For Immediate Release - November 30, 2015

Ahead of "Giving Tuesday," AG Healey Releases Report on Charitable Donations in 2014

Report Finds Increase in Proceeds Going to Charity; AG Cautions Best Way to Support Causes is Direct Donations to Charitable Organizations

BOSTON – Massachusetts charities that hire professional solicitors received an average of 62 percent of the proceeds collected during charitable campaigns in 2014, according to a report released today by Attorney General Maura Healey. AG Healey also offered tips for consumers to give wisely tomorrow on “Giving Tuesday,” a global day dedicated to the celebration of generosity, and throughout the holiday season.

“We always encourage people to give generously to the charities that benefit those in need in our state,” AG Healey said. “During this season of giving, we also remind people to do their due diligence before they donate their dollars to ensure they are maximizing the impact of their contributions and that donations are going to a worthy cause.”

Professional solicitors are paid by charitable organizations to solicit donations from the public and are required by statute to register with the AG’s Office. The Report on Professional Solicitations for Charity outlines the financial results reported by fundraisers and charities from campaigns conducted in Massachusetts during calendar year 2014. The report is published annually and is designed to assist residents in making informed decisions regarding their charitable giving by providing the public with information by calendar year on how much, on average, of every dollar raised by professional solicitors ends up with charities.

There is no requirement that a minimum percentage or amount of funds donated through a professional solicitation campaign be passed on to the charity. The amount of donations going to the charity may vary widely and, by virtue of Supreme Court decisions concerning First Amendment free speech rights, cannot be directly regulated by the Commonwealth. As a result, the AG’s Office issues this report as a source of information for consumers and a reminder that those seeking donations may be paid professional solicitors.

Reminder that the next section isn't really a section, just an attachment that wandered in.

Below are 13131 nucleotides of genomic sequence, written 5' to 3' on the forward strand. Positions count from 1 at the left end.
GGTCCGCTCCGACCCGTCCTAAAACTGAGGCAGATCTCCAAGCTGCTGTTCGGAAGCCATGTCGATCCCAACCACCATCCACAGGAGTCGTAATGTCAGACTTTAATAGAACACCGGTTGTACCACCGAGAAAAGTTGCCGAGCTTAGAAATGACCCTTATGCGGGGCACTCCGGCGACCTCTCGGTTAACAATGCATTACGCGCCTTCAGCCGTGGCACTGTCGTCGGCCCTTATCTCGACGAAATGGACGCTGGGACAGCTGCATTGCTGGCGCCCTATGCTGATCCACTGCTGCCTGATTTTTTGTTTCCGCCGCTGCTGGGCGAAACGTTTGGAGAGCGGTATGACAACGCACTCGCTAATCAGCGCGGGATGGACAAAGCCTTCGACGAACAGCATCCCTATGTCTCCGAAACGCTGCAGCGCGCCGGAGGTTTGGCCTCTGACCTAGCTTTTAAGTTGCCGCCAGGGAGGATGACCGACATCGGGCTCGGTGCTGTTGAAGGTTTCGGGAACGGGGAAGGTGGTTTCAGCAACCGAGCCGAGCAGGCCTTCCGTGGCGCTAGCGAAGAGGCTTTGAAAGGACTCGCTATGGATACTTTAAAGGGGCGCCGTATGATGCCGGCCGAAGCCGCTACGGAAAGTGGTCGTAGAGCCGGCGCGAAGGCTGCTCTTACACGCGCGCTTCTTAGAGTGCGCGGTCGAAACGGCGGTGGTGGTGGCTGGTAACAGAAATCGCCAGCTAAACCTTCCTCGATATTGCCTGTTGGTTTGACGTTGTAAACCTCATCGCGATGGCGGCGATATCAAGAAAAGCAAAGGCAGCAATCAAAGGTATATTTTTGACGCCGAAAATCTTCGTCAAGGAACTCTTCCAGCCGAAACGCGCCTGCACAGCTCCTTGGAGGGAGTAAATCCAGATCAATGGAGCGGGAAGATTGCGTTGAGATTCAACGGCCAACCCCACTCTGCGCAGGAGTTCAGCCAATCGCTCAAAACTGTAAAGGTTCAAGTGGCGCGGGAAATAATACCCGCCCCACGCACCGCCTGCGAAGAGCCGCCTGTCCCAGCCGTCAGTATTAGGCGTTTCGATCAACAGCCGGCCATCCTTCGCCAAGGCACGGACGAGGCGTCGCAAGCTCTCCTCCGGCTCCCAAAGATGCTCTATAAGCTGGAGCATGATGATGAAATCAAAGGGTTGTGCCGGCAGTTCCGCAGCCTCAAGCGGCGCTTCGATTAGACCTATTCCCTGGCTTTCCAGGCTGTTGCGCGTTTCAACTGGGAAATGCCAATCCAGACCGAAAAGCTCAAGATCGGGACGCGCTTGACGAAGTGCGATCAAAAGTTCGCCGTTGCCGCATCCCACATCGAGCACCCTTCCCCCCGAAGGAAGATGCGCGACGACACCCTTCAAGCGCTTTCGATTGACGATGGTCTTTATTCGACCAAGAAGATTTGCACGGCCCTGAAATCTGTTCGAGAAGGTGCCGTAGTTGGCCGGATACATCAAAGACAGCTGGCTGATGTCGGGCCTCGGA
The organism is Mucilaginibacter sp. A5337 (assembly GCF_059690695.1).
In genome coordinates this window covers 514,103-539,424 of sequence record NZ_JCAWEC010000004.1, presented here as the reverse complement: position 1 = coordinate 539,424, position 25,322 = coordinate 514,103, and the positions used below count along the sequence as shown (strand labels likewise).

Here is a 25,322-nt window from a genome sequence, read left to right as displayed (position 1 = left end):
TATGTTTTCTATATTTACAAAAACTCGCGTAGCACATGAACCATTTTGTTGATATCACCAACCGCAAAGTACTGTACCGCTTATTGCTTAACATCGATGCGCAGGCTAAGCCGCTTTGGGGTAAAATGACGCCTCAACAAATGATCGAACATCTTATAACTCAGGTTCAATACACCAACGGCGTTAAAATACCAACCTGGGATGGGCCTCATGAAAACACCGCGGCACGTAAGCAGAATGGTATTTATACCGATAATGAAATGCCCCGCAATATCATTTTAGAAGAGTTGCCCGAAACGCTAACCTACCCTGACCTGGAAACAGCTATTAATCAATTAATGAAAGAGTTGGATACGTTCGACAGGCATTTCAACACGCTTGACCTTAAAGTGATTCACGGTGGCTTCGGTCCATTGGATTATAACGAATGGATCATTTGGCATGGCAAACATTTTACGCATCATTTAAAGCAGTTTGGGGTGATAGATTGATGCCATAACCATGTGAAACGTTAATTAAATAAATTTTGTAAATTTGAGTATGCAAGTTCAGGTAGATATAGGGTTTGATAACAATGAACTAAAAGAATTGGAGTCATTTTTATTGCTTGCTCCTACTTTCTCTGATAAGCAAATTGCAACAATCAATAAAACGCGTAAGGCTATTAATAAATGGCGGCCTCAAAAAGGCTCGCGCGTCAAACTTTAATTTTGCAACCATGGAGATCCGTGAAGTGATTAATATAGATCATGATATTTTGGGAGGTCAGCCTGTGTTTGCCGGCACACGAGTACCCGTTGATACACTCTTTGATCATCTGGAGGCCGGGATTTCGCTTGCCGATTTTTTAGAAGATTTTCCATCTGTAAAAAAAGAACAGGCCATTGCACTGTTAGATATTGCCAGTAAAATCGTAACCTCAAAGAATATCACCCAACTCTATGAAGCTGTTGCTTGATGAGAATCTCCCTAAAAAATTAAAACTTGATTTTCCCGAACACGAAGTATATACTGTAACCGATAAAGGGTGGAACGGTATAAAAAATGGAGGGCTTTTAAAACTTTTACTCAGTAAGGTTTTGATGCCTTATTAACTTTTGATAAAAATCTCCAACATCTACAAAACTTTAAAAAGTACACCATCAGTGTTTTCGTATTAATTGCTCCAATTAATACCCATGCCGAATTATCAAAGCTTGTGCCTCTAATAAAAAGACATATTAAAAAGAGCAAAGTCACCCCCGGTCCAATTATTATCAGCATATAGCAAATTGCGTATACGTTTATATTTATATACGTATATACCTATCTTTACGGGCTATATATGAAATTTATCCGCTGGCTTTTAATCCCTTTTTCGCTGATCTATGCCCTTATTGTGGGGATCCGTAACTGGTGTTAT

In 2014, professional solicitors collected more than $543 million, which is more than $154 million more than collected in 2013. Of the amount collected by professional solicitors in 2014, more than $338 million ended up with the actual charities. This means that, on average, 62 cents of every dollar that a professional solicitor collected was directed to the charity. This reflects an increase over 2013, when an average of 47 cents of every dollar that a professional solicitor raised went back to the charity.

In addition to looking at the results of the report, potential donors should consider asking basic questions when they are contacted by a professional solicitor, including:

  • Is the solicitor calling your home a volunteer or a professional fundraiser?
  • How much of every dollar donated will go to the charity?
  • Confirm the charity’s name and the services it offers.

Professional solicitors are required by law to disclose certain information when asked and, in general, may not mislead prospective donors or misrepresent facts. While the most effective tool in preventing fraud is an educated donating public, the AG’s Office has a variety of tools to address deceptive practices, which are outlined in the “Deceptive Practices in Solicitation” section of the report.

The AG’s Office maintains annual financial statements from charities and professional solicitors that operate in this state, which are available for public inspection online. Consumers with concerns about solicitations they have received should contact the AG’s Non-Profit Organizations/Public Charities Division at 617-963-2315.

For additional tips on donating, consumers may also review our Give Wisely Advisory.

The AG’s Report on Professional Solicitations for Charity in 2014 and accompanying documents can be found online. Reports from previous years are also available on the Attorney General’s website.